Newly discovered gene a potential cause of type 1 diabetes

cause of type 1 diabetes
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Dr Sharad Purohit, Assistant Professor and Paul Tran, MD/PhD student at the Medical College of Georgia, explore the evidence that the CCR2 gene may be a cause of type 1 diabetes progression.

Often diagnosed during childhood, type 1 diabetes (T1D) is an autoimmune disease where the pancreas does not make, or makes very little, insulin. An estimated 537 million adults are living with diabetes worldwide, with type 1 diabetes accounting for 10% of cases.

It is thought to be caused by an autoimmune reaction that destroys beta cells – the cells that make insulin – in the pancreas. Genetics can play a part in developing T1D, although many people who have the genes that make them susceptible to developing T1D do not go on to develop the disease. Environmental triggers, such as a virus, can also activate the development of T1D.

Now, there has been a study which has identified a new gene thought to contribute to the progression of T1D. It was reported that when the CCR2 receptor and its ligand CCL-2 get together, the risk of developing T1D increases. Health Europa spoke to the study’s authors, Assistant Professor Dr Sharad Purohit and MD/PhD student, Paul Tran at the Medical College of Georgia, about how these findings could potentially delay progression of the disease.

How much was known about the causes of type 1 diabetes prior to your study?

We knew that the human leukocyte antigen (HLA) region on chromosome 6 was strongly associated with the risk of T1D. The additional loci that were found to be linked with the risk of T1D were the insulin variable number of tandem repeats (VNTR), CTLA-4, and Protein Tyrosine Phosphatase Non-Receptor Type 22 (PTPN22). In the early 1980s, autoantibodies to insulin autoantibodies (IAA) were shown to correlate with the progression to T1D. The progression of T1D was stratified by the presence of three autoantibodies combined with HLA risk. Although there are several genes found associated with T1D, no causal variants have been identified
for T1D.

The primary aim of the Diabetes Autoimmune Study in the Young (DAISY) was to learn how genes and the environment interact to cause childhood (type 1) diabetes. What genetic and environmental triggers were considered in this study and how did the data inform your own research?

T1D is considered to be a collision of the child having high-risk genes and environmental triggers. Ongoing studies, like those at the Medical College of Georgia, are working to uncover more of those genes and triggers. The new study focused on 42 individuals who continually had antibodies against the insulin-producing islet cells but never actually developed T1D, 48 individuals who developed T1D, and the remainder who did neither and served as the control group.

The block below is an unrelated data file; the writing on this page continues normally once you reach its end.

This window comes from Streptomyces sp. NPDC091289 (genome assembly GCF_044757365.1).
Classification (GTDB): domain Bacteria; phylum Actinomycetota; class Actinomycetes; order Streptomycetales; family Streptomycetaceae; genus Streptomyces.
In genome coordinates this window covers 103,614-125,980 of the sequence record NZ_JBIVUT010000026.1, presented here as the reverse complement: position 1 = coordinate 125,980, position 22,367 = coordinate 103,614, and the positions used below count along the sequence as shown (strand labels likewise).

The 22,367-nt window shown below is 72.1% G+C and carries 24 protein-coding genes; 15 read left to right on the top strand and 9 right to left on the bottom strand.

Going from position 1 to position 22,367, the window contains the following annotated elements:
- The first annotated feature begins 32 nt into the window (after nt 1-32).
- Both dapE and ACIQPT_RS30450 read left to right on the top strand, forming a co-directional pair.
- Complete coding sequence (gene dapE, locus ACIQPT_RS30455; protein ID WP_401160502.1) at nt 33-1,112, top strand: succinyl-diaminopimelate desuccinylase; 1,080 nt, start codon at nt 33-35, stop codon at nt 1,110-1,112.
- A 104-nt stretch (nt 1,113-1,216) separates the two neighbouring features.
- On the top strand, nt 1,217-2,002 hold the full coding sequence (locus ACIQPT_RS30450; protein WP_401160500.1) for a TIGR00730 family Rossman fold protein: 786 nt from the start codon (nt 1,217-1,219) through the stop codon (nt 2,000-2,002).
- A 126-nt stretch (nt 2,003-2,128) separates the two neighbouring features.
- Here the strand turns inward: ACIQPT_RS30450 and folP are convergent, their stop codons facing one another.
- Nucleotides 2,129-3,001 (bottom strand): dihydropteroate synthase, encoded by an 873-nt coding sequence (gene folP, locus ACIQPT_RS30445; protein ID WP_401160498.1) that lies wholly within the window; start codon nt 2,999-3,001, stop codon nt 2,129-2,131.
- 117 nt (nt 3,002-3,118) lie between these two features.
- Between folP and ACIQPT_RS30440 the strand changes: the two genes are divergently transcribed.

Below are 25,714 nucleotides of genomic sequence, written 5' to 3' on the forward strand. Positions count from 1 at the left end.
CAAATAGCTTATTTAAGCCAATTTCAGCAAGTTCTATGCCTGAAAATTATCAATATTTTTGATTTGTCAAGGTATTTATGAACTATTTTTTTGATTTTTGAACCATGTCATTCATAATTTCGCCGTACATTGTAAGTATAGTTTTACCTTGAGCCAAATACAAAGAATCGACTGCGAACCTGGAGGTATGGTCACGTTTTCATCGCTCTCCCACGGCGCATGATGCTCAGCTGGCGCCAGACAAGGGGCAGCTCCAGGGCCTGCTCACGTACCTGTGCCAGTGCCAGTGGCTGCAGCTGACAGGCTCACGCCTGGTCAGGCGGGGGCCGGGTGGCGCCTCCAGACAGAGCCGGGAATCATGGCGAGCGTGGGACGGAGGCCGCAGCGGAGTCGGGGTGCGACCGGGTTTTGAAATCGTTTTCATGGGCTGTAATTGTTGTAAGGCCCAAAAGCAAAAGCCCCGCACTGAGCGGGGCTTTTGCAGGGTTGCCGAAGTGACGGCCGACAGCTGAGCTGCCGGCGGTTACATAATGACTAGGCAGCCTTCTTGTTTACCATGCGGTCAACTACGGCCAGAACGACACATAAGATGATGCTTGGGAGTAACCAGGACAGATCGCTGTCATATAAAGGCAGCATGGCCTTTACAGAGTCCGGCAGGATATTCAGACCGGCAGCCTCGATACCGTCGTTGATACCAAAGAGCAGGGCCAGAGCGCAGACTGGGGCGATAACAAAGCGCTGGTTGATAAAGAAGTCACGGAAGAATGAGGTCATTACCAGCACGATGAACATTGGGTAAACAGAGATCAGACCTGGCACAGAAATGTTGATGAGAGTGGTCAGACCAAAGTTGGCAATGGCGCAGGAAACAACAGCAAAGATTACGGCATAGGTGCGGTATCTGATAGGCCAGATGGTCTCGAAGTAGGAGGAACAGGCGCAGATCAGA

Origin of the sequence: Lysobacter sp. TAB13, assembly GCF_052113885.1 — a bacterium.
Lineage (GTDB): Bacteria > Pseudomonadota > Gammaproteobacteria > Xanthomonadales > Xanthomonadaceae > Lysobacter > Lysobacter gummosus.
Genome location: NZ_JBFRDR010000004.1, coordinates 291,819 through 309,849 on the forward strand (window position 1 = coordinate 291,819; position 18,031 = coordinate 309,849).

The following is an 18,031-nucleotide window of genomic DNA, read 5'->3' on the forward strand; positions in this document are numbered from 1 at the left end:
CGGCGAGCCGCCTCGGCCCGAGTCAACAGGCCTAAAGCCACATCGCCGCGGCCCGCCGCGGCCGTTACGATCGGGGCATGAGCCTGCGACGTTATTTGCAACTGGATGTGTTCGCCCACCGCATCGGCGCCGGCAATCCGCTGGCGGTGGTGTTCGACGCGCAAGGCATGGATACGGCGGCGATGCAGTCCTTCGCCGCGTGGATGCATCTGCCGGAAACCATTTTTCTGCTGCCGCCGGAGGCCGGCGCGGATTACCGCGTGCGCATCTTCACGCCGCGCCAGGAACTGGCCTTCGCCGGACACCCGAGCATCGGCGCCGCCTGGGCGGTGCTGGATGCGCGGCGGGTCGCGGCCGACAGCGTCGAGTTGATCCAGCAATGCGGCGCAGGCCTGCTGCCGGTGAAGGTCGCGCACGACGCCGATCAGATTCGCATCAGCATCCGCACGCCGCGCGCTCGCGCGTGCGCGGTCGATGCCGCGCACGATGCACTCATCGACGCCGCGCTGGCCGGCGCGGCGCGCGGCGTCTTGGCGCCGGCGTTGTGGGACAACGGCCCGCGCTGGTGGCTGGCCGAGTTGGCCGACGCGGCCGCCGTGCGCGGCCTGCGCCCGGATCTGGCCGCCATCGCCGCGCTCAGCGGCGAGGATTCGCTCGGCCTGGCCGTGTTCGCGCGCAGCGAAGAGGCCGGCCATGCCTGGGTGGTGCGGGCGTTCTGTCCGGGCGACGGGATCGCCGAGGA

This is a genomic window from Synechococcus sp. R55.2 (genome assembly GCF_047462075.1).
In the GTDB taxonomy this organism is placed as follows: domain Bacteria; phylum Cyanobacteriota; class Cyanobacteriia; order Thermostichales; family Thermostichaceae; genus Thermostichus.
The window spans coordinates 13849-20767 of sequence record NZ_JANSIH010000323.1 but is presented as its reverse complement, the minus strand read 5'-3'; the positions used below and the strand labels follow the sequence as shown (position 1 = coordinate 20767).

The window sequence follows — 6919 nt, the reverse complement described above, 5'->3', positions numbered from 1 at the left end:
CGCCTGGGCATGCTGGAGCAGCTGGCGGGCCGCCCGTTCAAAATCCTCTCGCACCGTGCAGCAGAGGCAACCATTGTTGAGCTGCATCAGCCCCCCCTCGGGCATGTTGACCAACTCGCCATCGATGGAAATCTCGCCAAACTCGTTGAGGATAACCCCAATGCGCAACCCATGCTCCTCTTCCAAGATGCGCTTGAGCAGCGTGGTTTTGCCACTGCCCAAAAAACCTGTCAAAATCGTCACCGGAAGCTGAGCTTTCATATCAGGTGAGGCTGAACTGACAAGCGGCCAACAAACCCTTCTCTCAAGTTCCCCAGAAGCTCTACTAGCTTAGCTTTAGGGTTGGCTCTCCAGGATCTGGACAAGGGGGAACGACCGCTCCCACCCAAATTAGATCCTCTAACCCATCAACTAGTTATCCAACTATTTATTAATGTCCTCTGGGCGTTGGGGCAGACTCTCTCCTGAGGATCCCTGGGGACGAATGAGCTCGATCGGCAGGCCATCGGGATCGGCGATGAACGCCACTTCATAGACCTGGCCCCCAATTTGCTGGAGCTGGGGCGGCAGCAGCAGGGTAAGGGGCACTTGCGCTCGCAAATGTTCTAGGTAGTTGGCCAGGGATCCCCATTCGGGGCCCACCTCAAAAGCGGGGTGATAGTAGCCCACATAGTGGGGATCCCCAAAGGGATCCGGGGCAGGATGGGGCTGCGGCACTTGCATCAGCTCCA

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We have previously measured serum levels of four proteins (IL-1ra, IL-8, MCP1 and MIP-1beta) in the serum of DAISY subjects. Having a relative with T1D or having one of the genes associated, are two genetic triggers that show the patient is at high-risk of developing T1D. Other genetic triggers were identified from the publicly available Genome Wide Association Studies’ (GWAS) datasets from the Type 1 Diabetes Genetics Consortium (T1DGC).

What did your study reveal about the connection between blood levels of the ligand CCL-2 and the disease?

The study found that blood levels of CCL-2 were lower in both individuals who had antibodies but not the actual disease, as well as those who developed T1D. Both these groups have more of the receptors on their immune cells, which get recruited by the ligand to the pancreas.

It was well known that the physical location on a chromosome, in this case the 3p21.31 locus where CCR2 is located, was associated with T1D in non-humans. Two small genetic variants, or SNPs, in that locus are what cause a higher expression of CCR2 which causes the lower blood levels of its ligand.

In our analysis, serum levels of CCL-2 were reduced in individuals with T1D in the Phenome and Genome of Diabetes Autoimmunity study (PAGODA),1 and the DAISY dataset.2 In the study we have shown a mechanism involving CCL-2 and its receptor CCR2 in the development of T1D.

How could your findings be used to potentially delay the progression of disease? What factors would need to be considered to ensure this could be effective?

Our study provides the mechanisms that could lead to potential therapies that may delay the progression of T1D in at risk individuals. For potential therapies, several factors including the genetic makeup of the individuals, genetic risk, exposure to environmental factors, and the timing of therapy are important considerations.



Dr Sharad Purohit
Assistant Professor

Paul Tran
MD/PhD student
Medical College of Georgia at Augusta University

This article is from issue 20 of Health Europa Quarterly. Click here to get your free subscription today.


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